“A society grows great when old men plant trees in whose shade they shall never sit." — Greek Proverb
Having made a good living in the corporate world, I arrived in Australia in January 2015 with firm plans to retire. A plan, it turns out, at which I was most unsuccessful.
Instead, life set me on a new path, guided by brilliant people, to unknown destinations.
But before we discuss destinations, we should have a look at beginnings.
In the spirit of retirement, I focussed on the things I always had a passion for, but never had the time or opportunity to pursue. One of them was food: specifically “good food”.
And that kick-started my quest to produce the best possible steak.
By 2016 I bought a hobby farm to try bring the highest quality meat to the Australian market, at a reasonable price. We tried Angus beef, we considered Shorthorns, but it was after I read an article on the consumption of older animals in Spain, that we found the winner: well-cared-for dairy cows. Though the meat was slightly tougher this could be easily remedied with optimal dry-ageing, resulting in superior taste.
Terms like “organic” and “free range, so indiscriminately bandied about. Unfortunately, a lack of proper regulation means “free range" is not as free as one would like.
I also learnt that people use water and fillers to increase yield, often because they are in the business only to maximise profit, rather than to produce a premium product.
For me it is all about the flavour and creating the best products in their most natural form.
Another fascinating aspect was the number of intermediaries between the cow on the field and steak on your plate, which could be as high as 12, each with their own profit margin.
I was convinced we could give better quality meat to consumers by reducing the number of intermediaries involved, using a more sustainable food source and interfering less with the product. An approach that guides all we do at CopperTree Farms.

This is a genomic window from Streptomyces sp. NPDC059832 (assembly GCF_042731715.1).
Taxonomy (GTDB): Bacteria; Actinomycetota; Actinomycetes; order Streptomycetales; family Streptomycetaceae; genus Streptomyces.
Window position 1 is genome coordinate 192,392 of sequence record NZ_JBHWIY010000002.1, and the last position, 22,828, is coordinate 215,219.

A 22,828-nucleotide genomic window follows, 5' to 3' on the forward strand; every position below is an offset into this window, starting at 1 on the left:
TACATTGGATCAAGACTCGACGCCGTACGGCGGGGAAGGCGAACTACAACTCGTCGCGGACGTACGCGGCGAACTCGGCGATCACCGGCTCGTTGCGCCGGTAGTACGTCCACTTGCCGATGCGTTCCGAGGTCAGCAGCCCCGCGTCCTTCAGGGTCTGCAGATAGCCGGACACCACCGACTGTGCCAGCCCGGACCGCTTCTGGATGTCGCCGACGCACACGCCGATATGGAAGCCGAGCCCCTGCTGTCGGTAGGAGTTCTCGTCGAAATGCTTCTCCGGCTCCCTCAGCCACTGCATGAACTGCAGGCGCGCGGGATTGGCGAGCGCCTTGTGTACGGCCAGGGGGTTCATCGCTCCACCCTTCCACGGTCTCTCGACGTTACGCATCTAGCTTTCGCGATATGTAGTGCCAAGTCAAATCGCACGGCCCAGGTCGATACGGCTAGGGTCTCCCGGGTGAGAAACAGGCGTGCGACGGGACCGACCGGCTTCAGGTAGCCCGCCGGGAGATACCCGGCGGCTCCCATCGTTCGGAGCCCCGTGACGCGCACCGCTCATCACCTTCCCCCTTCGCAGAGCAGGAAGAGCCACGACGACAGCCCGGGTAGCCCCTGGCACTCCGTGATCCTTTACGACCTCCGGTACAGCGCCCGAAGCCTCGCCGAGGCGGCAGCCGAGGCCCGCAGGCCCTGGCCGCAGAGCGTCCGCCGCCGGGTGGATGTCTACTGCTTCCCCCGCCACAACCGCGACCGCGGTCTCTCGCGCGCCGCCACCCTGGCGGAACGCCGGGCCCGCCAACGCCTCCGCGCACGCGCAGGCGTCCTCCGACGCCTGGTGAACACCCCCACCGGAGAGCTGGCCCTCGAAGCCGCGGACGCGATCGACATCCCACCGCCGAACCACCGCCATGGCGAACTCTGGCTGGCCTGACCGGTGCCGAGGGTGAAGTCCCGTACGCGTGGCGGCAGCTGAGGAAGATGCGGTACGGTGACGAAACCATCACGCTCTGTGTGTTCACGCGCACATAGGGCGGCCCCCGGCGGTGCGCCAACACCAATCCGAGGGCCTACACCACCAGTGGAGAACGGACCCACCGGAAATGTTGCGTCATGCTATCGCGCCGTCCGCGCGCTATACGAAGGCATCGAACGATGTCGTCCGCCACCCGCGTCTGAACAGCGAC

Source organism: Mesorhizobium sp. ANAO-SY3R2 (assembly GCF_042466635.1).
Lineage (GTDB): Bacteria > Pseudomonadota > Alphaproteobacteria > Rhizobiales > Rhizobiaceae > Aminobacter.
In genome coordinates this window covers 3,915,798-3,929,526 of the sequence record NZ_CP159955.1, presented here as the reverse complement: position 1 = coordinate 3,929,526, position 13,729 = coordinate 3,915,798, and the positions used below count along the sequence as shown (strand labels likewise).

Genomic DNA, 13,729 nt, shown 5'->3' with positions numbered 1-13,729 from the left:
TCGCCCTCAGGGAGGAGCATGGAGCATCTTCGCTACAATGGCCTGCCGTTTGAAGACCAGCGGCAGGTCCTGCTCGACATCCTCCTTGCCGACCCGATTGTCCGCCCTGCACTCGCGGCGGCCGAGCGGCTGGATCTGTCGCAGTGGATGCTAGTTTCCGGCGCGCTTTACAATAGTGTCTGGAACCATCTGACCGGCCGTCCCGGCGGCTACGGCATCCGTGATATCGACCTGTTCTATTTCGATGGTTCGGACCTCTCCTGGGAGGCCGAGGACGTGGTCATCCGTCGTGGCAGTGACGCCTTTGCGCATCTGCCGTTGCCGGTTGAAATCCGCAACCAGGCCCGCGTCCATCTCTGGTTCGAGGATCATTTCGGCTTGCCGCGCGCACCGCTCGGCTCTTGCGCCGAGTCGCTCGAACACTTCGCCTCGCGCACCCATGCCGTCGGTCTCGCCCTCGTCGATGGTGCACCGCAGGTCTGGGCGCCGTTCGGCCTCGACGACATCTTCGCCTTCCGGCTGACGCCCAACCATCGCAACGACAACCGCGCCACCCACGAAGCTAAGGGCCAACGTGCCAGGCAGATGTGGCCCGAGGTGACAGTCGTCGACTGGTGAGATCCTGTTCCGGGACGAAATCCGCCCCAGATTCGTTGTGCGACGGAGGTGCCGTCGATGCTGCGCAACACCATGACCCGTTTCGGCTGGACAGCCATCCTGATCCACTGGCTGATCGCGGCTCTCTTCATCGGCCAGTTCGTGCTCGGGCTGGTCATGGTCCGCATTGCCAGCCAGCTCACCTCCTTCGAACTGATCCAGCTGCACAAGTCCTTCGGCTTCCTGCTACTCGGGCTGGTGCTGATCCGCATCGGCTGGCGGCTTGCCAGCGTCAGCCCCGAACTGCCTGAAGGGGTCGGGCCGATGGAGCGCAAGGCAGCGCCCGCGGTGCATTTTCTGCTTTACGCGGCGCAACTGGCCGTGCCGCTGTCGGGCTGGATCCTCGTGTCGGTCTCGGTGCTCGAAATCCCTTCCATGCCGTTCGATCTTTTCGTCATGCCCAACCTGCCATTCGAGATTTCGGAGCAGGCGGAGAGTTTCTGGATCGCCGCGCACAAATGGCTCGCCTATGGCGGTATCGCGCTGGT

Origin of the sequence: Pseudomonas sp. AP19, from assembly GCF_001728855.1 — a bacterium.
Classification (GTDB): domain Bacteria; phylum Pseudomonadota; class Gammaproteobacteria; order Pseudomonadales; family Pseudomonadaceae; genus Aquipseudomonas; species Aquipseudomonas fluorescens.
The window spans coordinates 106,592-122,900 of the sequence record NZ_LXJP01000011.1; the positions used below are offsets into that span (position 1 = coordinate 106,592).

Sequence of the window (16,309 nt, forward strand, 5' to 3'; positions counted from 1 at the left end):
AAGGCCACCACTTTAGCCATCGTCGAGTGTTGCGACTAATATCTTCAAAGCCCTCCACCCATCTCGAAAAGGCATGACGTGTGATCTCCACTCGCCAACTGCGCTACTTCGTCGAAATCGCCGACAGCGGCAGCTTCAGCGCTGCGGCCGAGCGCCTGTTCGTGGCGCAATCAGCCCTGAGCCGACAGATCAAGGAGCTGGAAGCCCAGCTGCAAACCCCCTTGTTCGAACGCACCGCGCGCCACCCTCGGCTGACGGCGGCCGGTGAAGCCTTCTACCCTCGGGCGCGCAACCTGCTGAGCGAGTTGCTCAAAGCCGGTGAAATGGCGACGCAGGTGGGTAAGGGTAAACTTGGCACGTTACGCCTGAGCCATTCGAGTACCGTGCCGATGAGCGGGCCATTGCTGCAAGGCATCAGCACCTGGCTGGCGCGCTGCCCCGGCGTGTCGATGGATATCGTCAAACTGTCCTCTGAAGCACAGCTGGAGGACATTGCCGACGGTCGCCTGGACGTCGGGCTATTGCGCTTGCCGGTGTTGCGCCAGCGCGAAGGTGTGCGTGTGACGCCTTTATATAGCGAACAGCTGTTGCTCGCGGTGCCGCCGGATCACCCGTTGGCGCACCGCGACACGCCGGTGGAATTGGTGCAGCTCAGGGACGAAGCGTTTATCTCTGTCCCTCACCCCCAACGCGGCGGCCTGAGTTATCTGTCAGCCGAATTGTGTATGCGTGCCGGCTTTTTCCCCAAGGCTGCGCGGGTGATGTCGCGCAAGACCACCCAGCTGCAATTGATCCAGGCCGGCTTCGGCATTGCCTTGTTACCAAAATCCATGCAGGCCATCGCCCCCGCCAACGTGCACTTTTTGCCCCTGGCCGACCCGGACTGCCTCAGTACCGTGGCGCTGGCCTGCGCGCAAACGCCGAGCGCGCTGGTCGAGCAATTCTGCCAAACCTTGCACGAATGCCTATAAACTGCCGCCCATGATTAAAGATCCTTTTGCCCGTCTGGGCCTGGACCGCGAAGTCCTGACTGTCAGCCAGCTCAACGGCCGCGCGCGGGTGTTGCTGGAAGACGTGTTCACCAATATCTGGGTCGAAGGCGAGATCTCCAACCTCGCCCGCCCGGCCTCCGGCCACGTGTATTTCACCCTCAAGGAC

A friend gave me Hughes’s book Family Wealth in which the planting of a copper beech tree is used as a metaphor for the long-term game that is wealth creation and preservation.
Planting a copper beech tree, which takes decades to mature, requires a certain kind of foresight and gumption. A young tree needs someone to look after it while it is vulnerable to the elements. And a fully grown tree will require protection against other threats, such as being taken down to make way for a new development.
In his book, Hughes tells the story of Marshal Lyautey, a notable French general. Looking out over his estate, he noticed he had no copper beech trees and asked his gardener why this was so. The gardener replied that they took a hundred and fifty years to grow.
Lyautey’s reply?, “Then we must plant today—we have no time to waste.”
But what does all this have to do with CopperTree? This approach to wealth creation is mirrored in our ethos. That investment in quality farming today will immeasurably aid us tomorrow.
A long-term, sustainable approach to food production does not undervalue the farmer’s contribution. This only leads to shortcuts and lower quality produce, which doesn’t work for us.
Hamish, who was responsible for giving me Hughes's book introduced me to the best dairy farmers in Australia, from whom we got retired Holstein Friesian dairy cattle. The more mature beef, properly dry-aged, resulted in the superior product that is now on the menus of the best restaurants across Australia.
In a short period, we have graduated to ancillary food production. Through the dairy farmers we gained access to unadulterated raw ingredients to make butter.
We also secured exclusive rights to what many regard as the best tasting chicken in the world: Poulet de Bresse.
And we supply Blackmore Wagyu, a perfectly marbled delicacy.
So, is this where the story ends? I don’t think so. I view it more as a pitstop on a continuous journey towards building a legacy of superior foods using traditional methods of farming and food production.